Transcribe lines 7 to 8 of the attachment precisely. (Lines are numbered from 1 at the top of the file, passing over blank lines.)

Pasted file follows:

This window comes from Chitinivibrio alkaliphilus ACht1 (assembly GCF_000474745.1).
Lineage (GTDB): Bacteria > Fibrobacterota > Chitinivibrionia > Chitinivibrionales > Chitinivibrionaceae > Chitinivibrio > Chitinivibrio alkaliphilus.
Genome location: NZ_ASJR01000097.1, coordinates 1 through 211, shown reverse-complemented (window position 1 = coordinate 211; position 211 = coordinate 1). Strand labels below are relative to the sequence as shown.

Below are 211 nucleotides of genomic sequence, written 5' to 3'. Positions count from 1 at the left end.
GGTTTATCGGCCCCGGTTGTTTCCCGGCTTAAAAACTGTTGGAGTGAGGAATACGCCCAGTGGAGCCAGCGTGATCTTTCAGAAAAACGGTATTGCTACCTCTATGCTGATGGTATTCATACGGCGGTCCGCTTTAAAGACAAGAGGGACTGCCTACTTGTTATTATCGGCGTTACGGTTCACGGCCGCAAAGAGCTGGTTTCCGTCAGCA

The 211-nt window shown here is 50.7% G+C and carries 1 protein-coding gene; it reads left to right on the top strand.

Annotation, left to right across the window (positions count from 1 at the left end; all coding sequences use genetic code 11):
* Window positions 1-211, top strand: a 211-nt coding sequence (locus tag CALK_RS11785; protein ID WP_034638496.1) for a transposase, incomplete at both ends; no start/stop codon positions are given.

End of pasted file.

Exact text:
Annotation, left to right across the window (positions count from 1 at the left end; all coding sequences use genetic code 11):
* Window positions 1-211, top strand: a 211-nt coding sequence (locus tag CALK_RS11785; protein ID WP_034638496.1) for a transposase, incomplete at both ends; no start/stop codon positions are given.